RUSSIA - The Russian legal system is hindering the progress of the country’s pensions reforms, according to a minister from the Department for National Health Services and Social Welfare.
Speaking in London yesterday, Yuri Voronin, Russian deputy minister responsible for Russian pension reform, said: “Russia’s legal system means that, unfortunately, we are still unable to legislate or properly regulate the property rights for pension contributions. This area is covered by a liability law rather than common law but in our system the concept of rights of ownership, or property rights of the contributors, is not applicable to the liabilities. Therefore, without a solution to the rights of ownership we will not be able to progress with the pension reform.”
Russia has to introduce reforms to its pension system as its workforce is projected to decline by 14 million people by 2025, according to the Russian government statistics agency Rosstat.
New taxation rules will come into force on 1 January 2010 and several other proposals have been put forward - such as the payment of a lump sum before the funding legislation is adopted, the creation of an annual funding provision in the state pension fund and some kind of agreement regarding the transfer of contributions between the state pension fund managing company and occupational fund managing companies - but no final decision has been made yet.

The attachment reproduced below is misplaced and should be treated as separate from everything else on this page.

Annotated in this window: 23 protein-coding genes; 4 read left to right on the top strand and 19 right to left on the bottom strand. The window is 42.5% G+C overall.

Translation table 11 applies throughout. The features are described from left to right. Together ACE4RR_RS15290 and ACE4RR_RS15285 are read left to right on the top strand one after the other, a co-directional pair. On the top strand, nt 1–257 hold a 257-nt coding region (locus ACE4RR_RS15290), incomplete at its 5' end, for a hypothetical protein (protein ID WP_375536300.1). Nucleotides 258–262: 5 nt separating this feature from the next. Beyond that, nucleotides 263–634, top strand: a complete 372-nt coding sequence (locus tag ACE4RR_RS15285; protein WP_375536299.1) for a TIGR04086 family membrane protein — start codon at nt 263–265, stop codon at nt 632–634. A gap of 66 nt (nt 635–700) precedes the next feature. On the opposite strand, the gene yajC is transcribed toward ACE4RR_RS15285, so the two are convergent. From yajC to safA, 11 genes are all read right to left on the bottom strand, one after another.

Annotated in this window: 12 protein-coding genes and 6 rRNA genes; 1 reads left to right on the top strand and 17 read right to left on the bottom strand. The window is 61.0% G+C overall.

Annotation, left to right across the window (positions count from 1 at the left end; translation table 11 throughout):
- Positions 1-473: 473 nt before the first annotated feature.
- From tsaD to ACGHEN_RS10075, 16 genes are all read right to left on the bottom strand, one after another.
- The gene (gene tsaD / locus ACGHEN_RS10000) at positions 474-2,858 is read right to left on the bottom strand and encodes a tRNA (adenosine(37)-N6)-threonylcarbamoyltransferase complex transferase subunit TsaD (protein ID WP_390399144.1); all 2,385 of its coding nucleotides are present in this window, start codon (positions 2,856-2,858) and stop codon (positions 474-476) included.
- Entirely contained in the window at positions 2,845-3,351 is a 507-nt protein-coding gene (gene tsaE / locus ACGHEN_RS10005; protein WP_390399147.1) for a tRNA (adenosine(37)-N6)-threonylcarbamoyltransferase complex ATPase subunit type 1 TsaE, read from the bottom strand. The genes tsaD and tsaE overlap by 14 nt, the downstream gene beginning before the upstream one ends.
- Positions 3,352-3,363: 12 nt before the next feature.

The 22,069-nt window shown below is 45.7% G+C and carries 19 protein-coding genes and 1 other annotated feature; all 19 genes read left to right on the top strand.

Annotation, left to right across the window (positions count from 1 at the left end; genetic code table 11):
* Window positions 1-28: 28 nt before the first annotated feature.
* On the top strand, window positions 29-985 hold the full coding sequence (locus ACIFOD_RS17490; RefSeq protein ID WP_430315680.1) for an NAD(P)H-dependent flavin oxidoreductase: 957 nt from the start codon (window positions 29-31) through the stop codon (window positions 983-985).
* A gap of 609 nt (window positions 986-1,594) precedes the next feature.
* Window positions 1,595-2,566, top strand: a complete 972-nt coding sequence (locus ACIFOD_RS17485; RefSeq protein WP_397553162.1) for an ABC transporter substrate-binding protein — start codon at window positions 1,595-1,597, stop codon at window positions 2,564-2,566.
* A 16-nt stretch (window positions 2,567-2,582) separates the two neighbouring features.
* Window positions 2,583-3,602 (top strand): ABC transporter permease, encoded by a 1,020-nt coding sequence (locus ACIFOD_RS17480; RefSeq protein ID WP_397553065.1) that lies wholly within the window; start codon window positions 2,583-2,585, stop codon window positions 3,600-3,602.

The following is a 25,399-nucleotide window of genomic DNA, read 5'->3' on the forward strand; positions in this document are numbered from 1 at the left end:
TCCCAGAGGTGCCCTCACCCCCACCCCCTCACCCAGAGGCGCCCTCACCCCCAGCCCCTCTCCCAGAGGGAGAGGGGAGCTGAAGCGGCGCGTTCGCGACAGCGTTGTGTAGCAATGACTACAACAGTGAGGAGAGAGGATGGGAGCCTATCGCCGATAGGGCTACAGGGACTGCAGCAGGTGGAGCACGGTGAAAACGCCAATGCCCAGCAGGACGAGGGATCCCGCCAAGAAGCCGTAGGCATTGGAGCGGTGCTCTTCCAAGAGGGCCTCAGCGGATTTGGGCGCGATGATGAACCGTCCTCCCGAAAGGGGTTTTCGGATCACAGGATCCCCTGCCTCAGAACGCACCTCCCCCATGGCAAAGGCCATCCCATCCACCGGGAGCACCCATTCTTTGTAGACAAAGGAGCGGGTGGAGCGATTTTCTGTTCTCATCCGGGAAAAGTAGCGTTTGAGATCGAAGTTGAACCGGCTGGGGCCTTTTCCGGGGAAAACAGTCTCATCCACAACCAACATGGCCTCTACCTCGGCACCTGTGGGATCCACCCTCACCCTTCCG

Voronin said Russia could learn from pension systems in other countries, such as the UK’s, as long as its own different legal system is still taken into account.
“There are systems that have proved their effectiveness in other countries,” he said. “Of course, we cannot just copy them and transfer them to Russia. But maybe we can make use of their mechanisms to some extent.”
Pension benefits are currently fixed and paid equally to all Russian pensioners but will become contributions-related with the development of a national pensions strategy.
The National Wealth Fund was established in February 2008, in a bid to fund the wholesale reform of the Russian pension system.
See Pensions In Central and Eastern Europe in the January 2010 edition of IPE for a report on Russian pensions.